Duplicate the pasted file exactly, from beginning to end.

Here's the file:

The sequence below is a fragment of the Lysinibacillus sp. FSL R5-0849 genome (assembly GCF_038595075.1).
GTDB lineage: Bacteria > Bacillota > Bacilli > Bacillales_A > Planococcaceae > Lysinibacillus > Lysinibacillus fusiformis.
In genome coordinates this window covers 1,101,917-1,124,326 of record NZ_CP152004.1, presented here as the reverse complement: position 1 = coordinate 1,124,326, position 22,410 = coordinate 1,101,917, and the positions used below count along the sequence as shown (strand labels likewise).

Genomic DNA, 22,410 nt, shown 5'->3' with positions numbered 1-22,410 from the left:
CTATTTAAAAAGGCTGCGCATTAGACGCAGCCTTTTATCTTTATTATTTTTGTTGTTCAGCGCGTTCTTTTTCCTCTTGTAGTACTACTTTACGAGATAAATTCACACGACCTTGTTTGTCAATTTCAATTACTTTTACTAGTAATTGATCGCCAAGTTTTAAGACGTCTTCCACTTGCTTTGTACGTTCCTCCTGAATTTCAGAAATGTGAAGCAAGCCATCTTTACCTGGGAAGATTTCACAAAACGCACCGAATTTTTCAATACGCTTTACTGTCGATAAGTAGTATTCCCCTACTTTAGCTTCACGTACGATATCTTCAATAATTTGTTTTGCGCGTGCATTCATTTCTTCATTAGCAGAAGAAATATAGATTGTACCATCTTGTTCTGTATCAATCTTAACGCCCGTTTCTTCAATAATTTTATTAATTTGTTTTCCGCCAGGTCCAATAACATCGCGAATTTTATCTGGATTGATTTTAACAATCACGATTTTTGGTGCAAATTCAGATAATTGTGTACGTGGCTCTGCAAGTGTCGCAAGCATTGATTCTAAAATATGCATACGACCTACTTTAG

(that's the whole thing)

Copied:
The sequence below is a fragment of the Lysinibacillus sp. FSL R5-0849 genome (assembly GCF_038595075.1).
GTDB lineage: Bacteria > Bacillota > Bacilli > Bacillales_A > Planococcaceae > Lysinibacillus > Lysinibacillus fusiformis.
In genome coordinates this window covers 1,101,917-1,124,326 of record NZ_CP152004.1, presented here as the reverse complement: position 1 = coordinate 1,124,326, position 22,410 = coordinate 1,101,917, and the positions used below count along the sequence as shown (strand labels likewise).

Genomic DNA, 22,410 nt, shown 5'->3' with positions numbered 1-22,410 from the left:
CTATTTAAAAAGGCTGCGCATTAGACGCAGCCTTTTATCTTTATTATTTTTGTTGTTCAGCGCGTTCTTTTTCCTCTTGTAGTACTACTTTACGAGATAAATTCACACGACCTTGTTTGTCAATTTCAATTACTTTTACTAGTAATTGATCGCCAAGTTTTAAGACGTCTTCCACTTGCTTTGTACGTTCCTCCTGAATTTCAGAAATGTGAAGCAAGCCATCTTTACCTGGGAAGATTTCACAAAACGCACCGAATTTTTCAATACGCTTTACTGTCGATAAGTAGTATTCCCCTACTTTAGCTTCACGTACGATATCTTCAATAATTTGTTTTGCGCGTGCATTCATTTCTTCATTAGCAGAAGAAATATAGATTGTACCATCTTGTTCTGTATCAATCTTAACGCCCGTTTCTTCAATAATTTTATTAATTTGTTTTCCGCCAGGTCCAATAACATCGCGAATTTTATCTGGATTGATTTTAACAATCACGATTTTTGGTGCAAATTCAGATAATTGTGTACGTGGCTCTGCAAGTGTCGCAAGCATTGATTCTAAAATATGCATACGACCTACTTTAG